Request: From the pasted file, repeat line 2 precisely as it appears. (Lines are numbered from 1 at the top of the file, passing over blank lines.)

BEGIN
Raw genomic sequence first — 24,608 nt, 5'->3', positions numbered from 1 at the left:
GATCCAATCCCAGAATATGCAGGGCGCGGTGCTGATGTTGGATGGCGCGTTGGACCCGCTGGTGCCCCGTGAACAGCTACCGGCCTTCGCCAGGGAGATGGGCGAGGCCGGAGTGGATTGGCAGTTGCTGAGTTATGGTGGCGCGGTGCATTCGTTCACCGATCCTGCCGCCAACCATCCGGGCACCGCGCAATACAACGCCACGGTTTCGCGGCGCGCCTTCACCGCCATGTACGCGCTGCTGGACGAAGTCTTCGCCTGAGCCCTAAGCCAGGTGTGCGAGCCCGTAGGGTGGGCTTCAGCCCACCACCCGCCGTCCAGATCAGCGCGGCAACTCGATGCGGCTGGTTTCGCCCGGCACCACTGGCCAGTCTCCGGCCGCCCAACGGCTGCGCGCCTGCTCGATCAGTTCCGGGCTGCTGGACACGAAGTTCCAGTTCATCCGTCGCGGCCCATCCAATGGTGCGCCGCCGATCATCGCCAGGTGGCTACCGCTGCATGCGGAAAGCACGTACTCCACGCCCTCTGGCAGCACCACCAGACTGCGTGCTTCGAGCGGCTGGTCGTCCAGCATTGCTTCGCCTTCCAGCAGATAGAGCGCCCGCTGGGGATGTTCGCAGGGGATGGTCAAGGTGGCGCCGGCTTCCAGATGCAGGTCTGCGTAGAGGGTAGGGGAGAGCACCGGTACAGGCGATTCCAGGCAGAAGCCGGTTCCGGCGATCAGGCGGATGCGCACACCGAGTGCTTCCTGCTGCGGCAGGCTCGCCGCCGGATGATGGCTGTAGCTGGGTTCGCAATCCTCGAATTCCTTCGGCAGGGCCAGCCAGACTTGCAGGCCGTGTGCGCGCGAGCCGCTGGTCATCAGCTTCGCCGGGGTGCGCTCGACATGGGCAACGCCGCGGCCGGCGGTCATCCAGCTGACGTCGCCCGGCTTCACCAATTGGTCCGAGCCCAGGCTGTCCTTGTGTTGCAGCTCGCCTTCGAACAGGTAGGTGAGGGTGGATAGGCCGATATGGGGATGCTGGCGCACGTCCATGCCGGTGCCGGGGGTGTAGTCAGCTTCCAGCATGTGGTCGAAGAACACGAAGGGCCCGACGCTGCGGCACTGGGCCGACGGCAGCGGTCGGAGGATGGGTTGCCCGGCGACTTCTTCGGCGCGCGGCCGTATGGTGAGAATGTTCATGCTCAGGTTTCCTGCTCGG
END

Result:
GATCCAATCCCAGAATATGCAGGGCGCGGTGCTGATGTTGGATGGCGCGTTGGACCCGCTGGTGCCCCGTGAACAGCTACCGGCCTTCGCCAGGGAGATGGGCGAGGCCGGAGTGGATTGGCAGTTGCTGAGTTATGGTGGCGCGGTGCATTCGTTCACCGATCCTGCCGCCAACCATCCGGGCACCGCGCAATACAACGCCACGGTTTCGCGGCGCGCCTTCACCGCCATGTACGCGCTGCTGGACGAAGTCTTCGCCTGAGCCCTAAGCCAGGTGTGCGAGCCCGTAGGGTGGGCTTCAGCCCACCACCCGCCGTCCAGATCAGCGCGGCAACTCGATGCGGCTGGTTTCGCCCGGCACCACTGGCCAGTCTCCGGCCGCCCAACGGCTGCGCGCCTGCTCGATCAGTTCCGGGCTGCTGGACACGAAGTTCCAGTTCATCCGTCGCGGCCCATCCAATGGTGCGCCGCCGATCATCGCCAGGTGGCTACCGCTGCATGCGGAAAGCACGTACTCCACGCCCTCTGGCAGCACCACCAGACTGCGTGCTTCGAGCGGCTGGTCGTCCAGCATTGCTTCGCCTTCCAGCAGATAGAGCGCCCGCTGGGGATGTTCGCAGGGGATGGTCAAGGTGGCGCCGGCTTCCAGATGCAGGTCTGCGTAGAGGGTAGGGGAGAGCACCGGTACAGGCGATTCCAGGCAGAAGCCGGTTCCGGCGATCAGGCGGATGCGCACACCGAGTGCTTCCTGCTGCGGCAGGCTCGCCGCCGGATGATGGCTGTAGCTGGGTTCGCAATCCTCGAATTCCTTCGGCAGGGCCAGCCAGACTTGCAGGCCGTGTGCGCGCGAGCCGCTGGTCATCAGCTTCGCCGGGGTGCGCTCGACATGGGCAACGCCGCGGCCGGCGGTCATCCAGCTGACGTCGCCCGGCTTCACCAATTGGTCCGAGCCCAGGCTGTCCTTGTGTTGCAGCTCGCCTTCGAACAGGTAGGTGAGGGTGGATAGGCCGATATGGGGATGCTGGCGCACGTCCATGCCGGTGCCGGGGGTGTAGTCAGCTTCCAGCATGTGGTCGAAGAACACGAAGGGCCCGACGCTGCGGCACTGGGCCGACGGCAGCGGTCGGAGGATGGGTTGCCCGGCGACTTCTTCGGCGCGCGGCCGTATGGTGAGAATGTTCATGCTCAGGTTTCCTGCTCGG